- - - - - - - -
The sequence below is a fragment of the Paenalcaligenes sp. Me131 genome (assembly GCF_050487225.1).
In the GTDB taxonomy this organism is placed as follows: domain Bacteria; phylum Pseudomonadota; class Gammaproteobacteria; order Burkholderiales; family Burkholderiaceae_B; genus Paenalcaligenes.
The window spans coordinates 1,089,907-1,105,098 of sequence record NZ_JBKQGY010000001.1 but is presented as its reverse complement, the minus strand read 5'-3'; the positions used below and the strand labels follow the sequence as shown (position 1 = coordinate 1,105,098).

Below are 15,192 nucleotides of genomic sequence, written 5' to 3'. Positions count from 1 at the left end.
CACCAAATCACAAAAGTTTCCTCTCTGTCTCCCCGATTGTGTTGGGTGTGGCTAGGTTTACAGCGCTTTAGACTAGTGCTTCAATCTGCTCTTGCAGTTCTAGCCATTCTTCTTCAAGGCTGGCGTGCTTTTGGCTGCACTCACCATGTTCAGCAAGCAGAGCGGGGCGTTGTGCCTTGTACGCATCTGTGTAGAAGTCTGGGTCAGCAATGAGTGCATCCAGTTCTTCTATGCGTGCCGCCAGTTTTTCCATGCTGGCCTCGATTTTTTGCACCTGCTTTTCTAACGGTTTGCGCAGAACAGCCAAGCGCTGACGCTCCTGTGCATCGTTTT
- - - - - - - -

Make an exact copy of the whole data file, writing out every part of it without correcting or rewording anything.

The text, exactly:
The sequence below is a fragment of the Paenalcaligenes sp. Me131 genome (assembly GCF_050487225.1).
In the GTDB taxonomy this organism is placed as follows: domain Bacteria; phylum Pseudomonadota; class Gammaproteobacteria; order Burkholderiales; family Burkholderiaceae_B; genus Paenalcaligenes.
The window spans coordinates 1,089,907-1,105,098 of sequence record NZ_JBKQGY010000001.1 but is presented as its reverse complement, the minus strand read 5'-3'; the positions used below and the strand labels follow the sequence as shown (position 1 = coordinate 1,105,098).

Below are 15,192 nucleotides of genomic sequence, written 5' to 3'. Positions count from 1 at the left end.
CACCAAATCACAAAAGTTTCCTCTCTGTCTCCCCGATTGTGTTGGGTGTGGCTAGGTTTACAGCGCTTTAGACTAGTGCTTCAATCTGCTCTTGCAGTTCTAGCCATTCTTCTTCAAGGCTGGCGTGCTTTTGGCTGCACTCACCATGTTCAGCAAGCAGAGCGGGGCGTTGTGCCTTGTACGCATCTGTGTAGAAGTCTGGGTCAGCAATGAGTGCATCCAGTTCTTCTATGCGTGCCGCCAGTTTTTCCATGCTGGCCTCGATTTTTTGCACCTGCTTTTCTAACGGTTTGCGCAGAACAGCCAAGCGCTGACGCTCCTGTGCATCGTTTT